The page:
Defense Secretary Lloyd Austin and Chairman of the Joint Chiefs of Staff Army Gen. Mark Milley speak to press during a briefing at the Pentagon, May 6, 2021.

Defense Secretary Lloyd Austin and Chairman of the Joint Chiefs of Staff Army Gen. Mark Milley speak to press during a briefing at the Pentagon, May 6, 2021. DOD photo / Staff Sgt. Jackie Sanders

Army Reorganizes Investigations Office After Fort Hood Review; Austin, Milley Signal More Changes

The service will remove harassment investigations from units, but keep them within the military ranks. Is that enough?

Defense Secretary Lloyd Austin signaled Thursday he would support changing how the military handles sexual assault cases, but wouldn’t say whether he’ll accept a panel’s recommendation to remove investigations from the ranks. Meanwhile, Army officials announced their own changes intended to improve how some cases are investigated, including placing a civilian director atop the service’s investigative command.

At a Pentagon press conference, both Austin and Chairman of the Joint Chiefs Gen. Mark Milley acknowledged that the current approach, in which unit commanders decide whether a case has merit to be prosecuted, hasn’t always worked. 

“We’ve done things a certain way for awhile, and I think, you know, we really need to kind of broaden our horizons and begin to look at things differently, and be willing to take different paths to improve things,” Austin said. 

The service chiefs and secretaries are currently weighing the Independent Review Commission on Sexual Assault panel’s initial recommendation to send such cases to a proposed civilian-led office. They are to provide feedback to Austin. 

However, at least one of the services has already announced an alternative fix: A new policy directive signed Wednesday by acting Army Secretary John Whitley requires that sexual harassment investigations be handled by officers outside of the alleged harasser’s brigade, effective immediately. However, the unit commander will still choose whether to designate an investigator.

“Effective immediately, if sufficient information exists to permit the initiation of an investigation, commanders will appoint investigating officers from outside the subject’s assigned brigade-sized element to conduct sexual harassment investigations,” the Army announced. 

The Army’s changes also require that within six hours of a sexual assault or sexual harassment complaint, a colonel in the chain of command of the accused person must inform that soldier’s commander to issue a Military Protective Order if it is warranted, and the installation must file the order with the National Crime Information Center.

Last, the Army’s changes direct that brigade commanders must inform sexual assault victims within two business days of the final outcome of any judicial, non-judicial, or administrative proceedings.

On Thursday, Milley, who has previously supported keeping investigations within the chain of command, said his thinking changed after seeing internal military data on the lack of trust in reporting.

“We the chain of command, we the generals, the colonels, the captains and so on - we have lost the trust and confidence of those subordinates in our ability to deal with sexual assault, so we need to make a change,” Milley said. 

The independent review panel has recommended that the defense secretary transfer decision-making authority for special victims crimes from commanders to independent judge advocates, who would be responsible for determining whether to charge a suspect with a crime, and whether that charge should be tried at court-martial. These independent judge advocates would report to a civilian-led Office of the Chief Special Victim Prosecutor.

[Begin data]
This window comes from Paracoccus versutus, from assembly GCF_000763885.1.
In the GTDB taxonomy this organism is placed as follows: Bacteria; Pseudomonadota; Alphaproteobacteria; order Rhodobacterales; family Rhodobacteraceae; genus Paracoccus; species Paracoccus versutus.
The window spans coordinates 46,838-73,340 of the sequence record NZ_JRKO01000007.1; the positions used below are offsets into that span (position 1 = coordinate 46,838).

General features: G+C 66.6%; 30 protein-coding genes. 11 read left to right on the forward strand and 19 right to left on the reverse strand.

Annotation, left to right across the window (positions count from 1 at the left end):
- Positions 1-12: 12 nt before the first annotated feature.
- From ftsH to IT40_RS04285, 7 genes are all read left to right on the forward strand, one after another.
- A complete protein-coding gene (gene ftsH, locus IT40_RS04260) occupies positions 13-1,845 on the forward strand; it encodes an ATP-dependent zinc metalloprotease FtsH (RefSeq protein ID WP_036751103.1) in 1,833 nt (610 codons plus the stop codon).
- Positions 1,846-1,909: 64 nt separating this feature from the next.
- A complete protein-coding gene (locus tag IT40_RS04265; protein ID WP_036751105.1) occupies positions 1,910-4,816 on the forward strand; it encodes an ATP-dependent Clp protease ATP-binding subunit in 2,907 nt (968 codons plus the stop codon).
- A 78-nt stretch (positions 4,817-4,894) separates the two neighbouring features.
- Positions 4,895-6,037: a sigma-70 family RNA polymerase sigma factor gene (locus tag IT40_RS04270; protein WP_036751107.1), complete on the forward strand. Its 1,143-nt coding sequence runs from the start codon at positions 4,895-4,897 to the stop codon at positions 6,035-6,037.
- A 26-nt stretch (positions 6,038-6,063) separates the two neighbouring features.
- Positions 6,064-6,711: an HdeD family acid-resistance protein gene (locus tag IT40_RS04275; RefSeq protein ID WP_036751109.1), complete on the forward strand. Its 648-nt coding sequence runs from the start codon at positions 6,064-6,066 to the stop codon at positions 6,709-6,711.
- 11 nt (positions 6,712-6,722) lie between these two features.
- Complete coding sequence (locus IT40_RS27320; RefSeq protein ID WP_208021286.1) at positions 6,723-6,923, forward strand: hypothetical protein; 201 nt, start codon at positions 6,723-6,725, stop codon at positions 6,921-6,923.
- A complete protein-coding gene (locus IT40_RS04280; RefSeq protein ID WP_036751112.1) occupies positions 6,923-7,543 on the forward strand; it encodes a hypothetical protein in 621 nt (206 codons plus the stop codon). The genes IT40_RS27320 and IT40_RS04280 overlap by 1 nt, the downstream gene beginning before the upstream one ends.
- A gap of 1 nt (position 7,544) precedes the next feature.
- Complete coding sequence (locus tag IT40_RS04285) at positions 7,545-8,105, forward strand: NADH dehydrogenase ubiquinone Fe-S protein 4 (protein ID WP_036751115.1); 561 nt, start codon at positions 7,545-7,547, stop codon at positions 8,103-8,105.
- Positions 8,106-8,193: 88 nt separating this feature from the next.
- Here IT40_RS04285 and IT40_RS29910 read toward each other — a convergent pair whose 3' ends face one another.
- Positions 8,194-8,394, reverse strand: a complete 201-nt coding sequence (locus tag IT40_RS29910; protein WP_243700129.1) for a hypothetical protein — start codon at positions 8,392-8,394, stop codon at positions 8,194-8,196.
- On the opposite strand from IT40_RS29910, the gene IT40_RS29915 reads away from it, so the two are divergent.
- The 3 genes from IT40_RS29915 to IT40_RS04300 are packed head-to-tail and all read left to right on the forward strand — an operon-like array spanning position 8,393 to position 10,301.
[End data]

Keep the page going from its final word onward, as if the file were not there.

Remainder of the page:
The Army’s changes, which were announced just before Austin and Miley’s press conference, were established in response to the Fort Hood Independent Review it undertook in the wake of the death of Spc. Vanessa Guillén.

The attorney for Guillén’s family said the Army’s announced changes don’t go far enough. 

“The only way to protect our soldiers and gain trust is through the I Am Vanessa Guillén bill, otherwise we will continue to see the same problems but with a different dressing,” attorney Natalie Khawam told Defense One.

A second bill, the Military Justice Improvement and Increasing Prevention Act that was introduced by Sen. Kirsten Gillibrand, D-N.Y., may already have enough bipartisan support to pass the Senate. It would also remove investigations from the military’s chain of command. 

The Army also announced Thursday that it would split up responsibilities of the general officer who is simultaneously the Army’s provost marshal and the CID commanding general, jobs currently held by Maj. Gen. Donna Martin, who led the restructuring effort.

The restructuring atop the Army’s criminal investigation command was also in response to the Fort Hood Independent Review Committee.

The service will instead hire a civilian with criminal investigative experience to become the CID director and lead the command. They will initially report to the under secretary of the Army, according to the statement. 

The Army said under the restructuring, CID will have more civilian criminal investigators than military special agents  to increase unit experience levels and maintain continuity and partnerships with local law enforcement agencies.

Fort Hood, Fort Bragg, and Fort Carson will be the first posts to implement the CID reorganization, which will be done in phases. 

The restructure will “carry [CID] through the 21st Century” and help its mission to protect people, CID spokesman Chris Grey said in a statement Thursday. 

“This comprehensive restructuring will result in an organization with enhanced capabilities, investigative stability and capacity, organized with and led by civilian and military agents, military officers, and enlisted soldiers,” he said.